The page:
### Prime Magic

Place the numbers 1, 2, 3,..., 9 one on each square of a 3 by 3 grid so that all the rows and columns add up to a prime number. How many different solutions can you find?

### Domino Magic Rectangle

An ordinary set of dominoes can be laid out as a 7 by 4 magic rectangle in which all the spots in all the columns add to 24, while those in the rows add to 42. Try it! Now try the magic square...

### Fifteen

Can you spot the similarities between this game and other games you know? The aim is to choose 3 numbers that total 15.

# Difference Sudoku

##### Stage: 3 and 4 Challenge Level:
We received correct solutions from Cynthia and Lindsay from NLCSJeju, Jemma from Twynham School, Lee from Lucton School, and Scott (no school given). Well done everyone! Here is Jemma's solution:.pdf

Scott found a slightly different solution which you can see here:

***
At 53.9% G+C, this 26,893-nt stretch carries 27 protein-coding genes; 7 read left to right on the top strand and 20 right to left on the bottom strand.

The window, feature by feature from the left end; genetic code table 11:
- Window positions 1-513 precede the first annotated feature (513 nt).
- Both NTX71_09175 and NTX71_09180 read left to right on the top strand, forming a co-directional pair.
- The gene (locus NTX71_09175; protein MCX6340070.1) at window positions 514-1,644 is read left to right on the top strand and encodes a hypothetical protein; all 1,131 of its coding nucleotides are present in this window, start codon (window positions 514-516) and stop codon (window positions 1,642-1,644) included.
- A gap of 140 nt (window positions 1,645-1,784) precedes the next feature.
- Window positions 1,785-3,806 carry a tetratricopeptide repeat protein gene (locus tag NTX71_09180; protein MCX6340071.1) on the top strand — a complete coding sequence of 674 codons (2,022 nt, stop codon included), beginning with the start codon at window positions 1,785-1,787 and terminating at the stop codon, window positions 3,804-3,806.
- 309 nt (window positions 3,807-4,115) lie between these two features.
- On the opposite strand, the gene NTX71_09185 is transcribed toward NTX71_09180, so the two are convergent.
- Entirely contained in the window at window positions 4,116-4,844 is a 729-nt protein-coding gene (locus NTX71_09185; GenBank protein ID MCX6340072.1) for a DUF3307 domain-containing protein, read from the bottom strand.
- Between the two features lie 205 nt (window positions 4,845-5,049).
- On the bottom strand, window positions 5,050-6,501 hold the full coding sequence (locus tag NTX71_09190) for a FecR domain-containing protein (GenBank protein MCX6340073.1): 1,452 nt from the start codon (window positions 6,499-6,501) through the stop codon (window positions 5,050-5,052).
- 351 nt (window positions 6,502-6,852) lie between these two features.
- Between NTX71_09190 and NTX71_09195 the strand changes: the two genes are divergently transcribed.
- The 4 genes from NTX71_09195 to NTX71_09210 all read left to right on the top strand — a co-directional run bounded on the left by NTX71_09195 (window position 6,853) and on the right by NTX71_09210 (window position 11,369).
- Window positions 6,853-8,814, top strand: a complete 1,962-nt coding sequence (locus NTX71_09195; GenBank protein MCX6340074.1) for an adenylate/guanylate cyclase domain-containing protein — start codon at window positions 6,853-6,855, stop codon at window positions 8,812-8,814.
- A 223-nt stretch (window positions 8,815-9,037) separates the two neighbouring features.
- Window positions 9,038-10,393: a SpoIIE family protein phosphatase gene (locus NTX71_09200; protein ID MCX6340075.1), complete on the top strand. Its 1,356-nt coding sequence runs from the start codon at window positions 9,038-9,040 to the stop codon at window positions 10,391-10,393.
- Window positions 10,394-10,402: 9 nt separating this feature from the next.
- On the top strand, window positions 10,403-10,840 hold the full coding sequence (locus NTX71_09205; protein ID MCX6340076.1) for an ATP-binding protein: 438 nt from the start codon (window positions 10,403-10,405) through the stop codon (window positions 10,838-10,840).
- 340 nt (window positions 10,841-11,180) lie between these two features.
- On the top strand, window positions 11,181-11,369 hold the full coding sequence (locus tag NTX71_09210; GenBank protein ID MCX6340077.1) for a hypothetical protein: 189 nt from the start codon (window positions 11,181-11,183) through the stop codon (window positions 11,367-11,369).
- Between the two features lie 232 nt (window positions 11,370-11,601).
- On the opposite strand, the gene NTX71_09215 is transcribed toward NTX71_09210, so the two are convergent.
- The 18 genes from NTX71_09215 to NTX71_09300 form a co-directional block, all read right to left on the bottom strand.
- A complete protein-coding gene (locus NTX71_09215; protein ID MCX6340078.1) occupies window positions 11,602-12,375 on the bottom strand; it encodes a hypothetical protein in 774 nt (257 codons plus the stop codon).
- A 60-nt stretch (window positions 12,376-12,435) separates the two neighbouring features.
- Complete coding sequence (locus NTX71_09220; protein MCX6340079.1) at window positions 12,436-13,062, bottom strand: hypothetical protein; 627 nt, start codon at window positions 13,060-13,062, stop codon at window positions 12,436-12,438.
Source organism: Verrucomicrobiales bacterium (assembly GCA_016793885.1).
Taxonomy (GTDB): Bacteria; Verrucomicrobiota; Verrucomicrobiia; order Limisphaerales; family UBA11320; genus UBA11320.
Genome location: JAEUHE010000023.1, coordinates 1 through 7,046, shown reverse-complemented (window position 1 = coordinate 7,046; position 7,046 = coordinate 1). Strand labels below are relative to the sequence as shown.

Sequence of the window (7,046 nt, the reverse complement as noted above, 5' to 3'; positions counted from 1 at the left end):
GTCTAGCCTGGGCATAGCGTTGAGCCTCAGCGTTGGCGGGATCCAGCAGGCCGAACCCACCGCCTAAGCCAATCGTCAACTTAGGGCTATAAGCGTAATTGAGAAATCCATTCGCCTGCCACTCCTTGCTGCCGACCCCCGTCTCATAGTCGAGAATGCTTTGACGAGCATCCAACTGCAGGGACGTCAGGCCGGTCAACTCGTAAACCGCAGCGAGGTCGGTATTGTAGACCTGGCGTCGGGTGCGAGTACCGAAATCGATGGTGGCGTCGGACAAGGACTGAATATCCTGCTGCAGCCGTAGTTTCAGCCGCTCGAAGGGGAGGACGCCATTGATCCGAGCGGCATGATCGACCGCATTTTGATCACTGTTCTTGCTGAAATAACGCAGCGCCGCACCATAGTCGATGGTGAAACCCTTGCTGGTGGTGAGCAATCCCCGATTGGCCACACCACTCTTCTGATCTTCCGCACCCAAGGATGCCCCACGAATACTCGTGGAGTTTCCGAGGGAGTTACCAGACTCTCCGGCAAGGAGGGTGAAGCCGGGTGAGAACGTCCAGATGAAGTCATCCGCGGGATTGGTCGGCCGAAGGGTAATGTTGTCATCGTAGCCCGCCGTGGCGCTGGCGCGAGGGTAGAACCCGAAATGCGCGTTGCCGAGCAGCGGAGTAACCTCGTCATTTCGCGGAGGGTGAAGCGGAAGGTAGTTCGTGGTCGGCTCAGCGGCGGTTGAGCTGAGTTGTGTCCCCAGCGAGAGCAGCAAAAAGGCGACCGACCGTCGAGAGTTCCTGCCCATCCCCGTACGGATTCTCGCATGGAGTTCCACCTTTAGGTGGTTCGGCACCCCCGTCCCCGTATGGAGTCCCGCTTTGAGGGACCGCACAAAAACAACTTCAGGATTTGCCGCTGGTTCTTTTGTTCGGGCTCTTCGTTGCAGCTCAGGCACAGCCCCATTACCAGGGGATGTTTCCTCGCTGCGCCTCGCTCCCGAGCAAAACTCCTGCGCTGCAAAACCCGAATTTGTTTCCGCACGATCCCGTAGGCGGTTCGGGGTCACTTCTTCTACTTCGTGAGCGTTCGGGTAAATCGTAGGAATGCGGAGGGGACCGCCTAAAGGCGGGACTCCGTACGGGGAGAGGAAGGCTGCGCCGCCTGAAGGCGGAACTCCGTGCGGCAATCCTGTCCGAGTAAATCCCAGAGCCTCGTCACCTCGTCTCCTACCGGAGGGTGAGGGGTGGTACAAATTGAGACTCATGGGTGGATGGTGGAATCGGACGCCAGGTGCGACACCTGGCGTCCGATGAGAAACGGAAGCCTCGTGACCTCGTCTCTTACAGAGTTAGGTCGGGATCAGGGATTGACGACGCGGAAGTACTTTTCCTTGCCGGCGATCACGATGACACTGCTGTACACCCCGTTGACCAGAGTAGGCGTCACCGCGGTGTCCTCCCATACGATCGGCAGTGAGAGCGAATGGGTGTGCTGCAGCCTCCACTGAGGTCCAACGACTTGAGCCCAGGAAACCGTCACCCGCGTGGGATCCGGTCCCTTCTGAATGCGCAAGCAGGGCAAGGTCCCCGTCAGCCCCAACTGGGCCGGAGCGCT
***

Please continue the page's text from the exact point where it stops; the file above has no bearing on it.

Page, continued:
.pdf
Jemma gave this explanation of how she solved the puzzle:

When I first looked at the difference Sudoku, I recognised that there were a few boxes where there was only one possible answer ( the ones with an eight difference); you just didn’t know which way round the numbers went. I found all of them, and experimented with them until I thought they were mostly right. I then worked on the bottom two lines as it gave you the most information for those two lines. I worked out the possible pairs and filled those two lines with the numbers 1-9 only once. Once I finished those two lines, I worked on the second and third rows to the top. Once I had filled them in, so it worked horizontally and vertically, I decided to try and finish the top row (to complete the top three boxes). That really helped me and allowed me to try and complete the rest of the difference Sudoku. Once I was finished, I looked back at my work and spotted one mistake; however, that could be easily fixed as all I had to do was switch two numbers round at the top, and switch two numbers round in the middle. I checked it, and didn’t find any more mistakes.